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- Alex Hutchinson (@sweatscience)
One of the most interesting developments in sports nutrition over the last few years is the “train low, compete high” concept — the idea that purposely doing some of your training when your glycogen stores (the main form in which your body stores carbohydrate for exercise) are low can boost your performance when you eventually compete fully loaded. An initial study in 2005 found that subjects doing half their training in the “low” state ended up with higher glycogen levels and longer time-to-exhaustion. But there were some questions about how well those results would translate to real-life — for example, whether trained athletes would experience same effects as the untrained volunteers in that experiment.
A new study [LINK FIXED] from Asker Jeukendrup’s group at the University of Birmingham, just posted online at Medicine & Science in Sports & Exercise, tackles some of these questions, with interesting results. The set-up was two groups of seven cyclists, training six days a week for three weeks. Both groups alternated 90-minute aerobic sessions with intense interval sessions of 8 x 5:00 with 1:00 rest. The control group did the sessions on alternate days, while the “low” group trained just three days a week, starting with the aerobic session to deplete glycogen, then doing the intervals an hour later without refuelling.
As hypothesized, the “low” group learned to burn more fat instead of carbohydrate — a physiological strategy that some experts think might allow your body to last longer before running out of glycogen. On the other hand, there was no difference in time-trial performance at the end of the study. You might think this means that the strategy was ineffective, but there’s an added wrinkle: not surprisingly, the “low” group managed a much feebler effort in their interval sessions (since they were so depleted), but still managed to improve by the same amount on the time trial. This means that the key variable in a training session isn’t how fast you go, but rather what stimulus signal you’re sending to convince your body to adapt.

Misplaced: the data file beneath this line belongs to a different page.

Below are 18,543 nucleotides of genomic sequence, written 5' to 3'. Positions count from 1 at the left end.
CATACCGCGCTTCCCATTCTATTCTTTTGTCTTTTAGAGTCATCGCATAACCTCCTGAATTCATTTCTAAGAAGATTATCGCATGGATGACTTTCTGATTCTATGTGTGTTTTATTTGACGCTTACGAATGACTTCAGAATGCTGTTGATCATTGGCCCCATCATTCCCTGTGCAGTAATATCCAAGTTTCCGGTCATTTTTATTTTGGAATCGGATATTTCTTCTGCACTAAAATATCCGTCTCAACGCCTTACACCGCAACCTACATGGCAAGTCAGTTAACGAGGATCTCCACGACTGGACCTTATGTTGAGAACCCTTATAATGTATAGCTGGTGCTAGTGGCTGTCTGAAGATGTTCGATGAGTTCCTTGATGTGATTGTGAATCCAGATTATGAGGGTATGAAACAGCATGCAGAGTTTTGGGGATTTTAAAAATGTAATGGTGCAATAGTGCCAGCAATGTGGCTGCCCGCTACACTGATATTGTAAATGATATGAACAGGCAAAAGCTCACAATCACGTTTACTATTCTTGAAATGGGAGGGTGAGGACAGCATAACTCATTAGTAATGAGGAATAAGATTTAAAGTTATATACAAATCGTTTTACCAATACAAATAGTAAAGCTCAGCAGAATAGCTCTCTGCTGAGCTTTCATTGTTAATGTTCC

In this regard [the authors write], we suggest that the additional “stress” of training with low glycogen compensates for a slight reduction in physical performance during training.
There was also a penalty to pay for the increased fat burning: the “low” group didn’t increase their carbohydrate-burning abilities as much as the control group:
This also suggests that training with low muscle glycogen may be counterproductive for athletes who compete in high intensity events where CHO oxidation plays a significant role in performance, and that this type of training may be more suited to preparation for ultra-endurance activities.
For now, it’s a case of “more studies needed” — although there’s no doubt that coaches and athletes are already experimenting with these ideas. It may be that trial and error will sort out some useful approaches before we really understand why they work.
[An unrelated note: I’m heading out on a hiking trip tomorrow morning, so I’m unlikely to be able to update the blog for the coming week. Next weekend, I’ll be watching the Sydney triathlon — the first stop on this year’s world championships series, and the first race on this course since Simon Whitfield’s immortal gold-medal performance in 2000. Can’t wait!]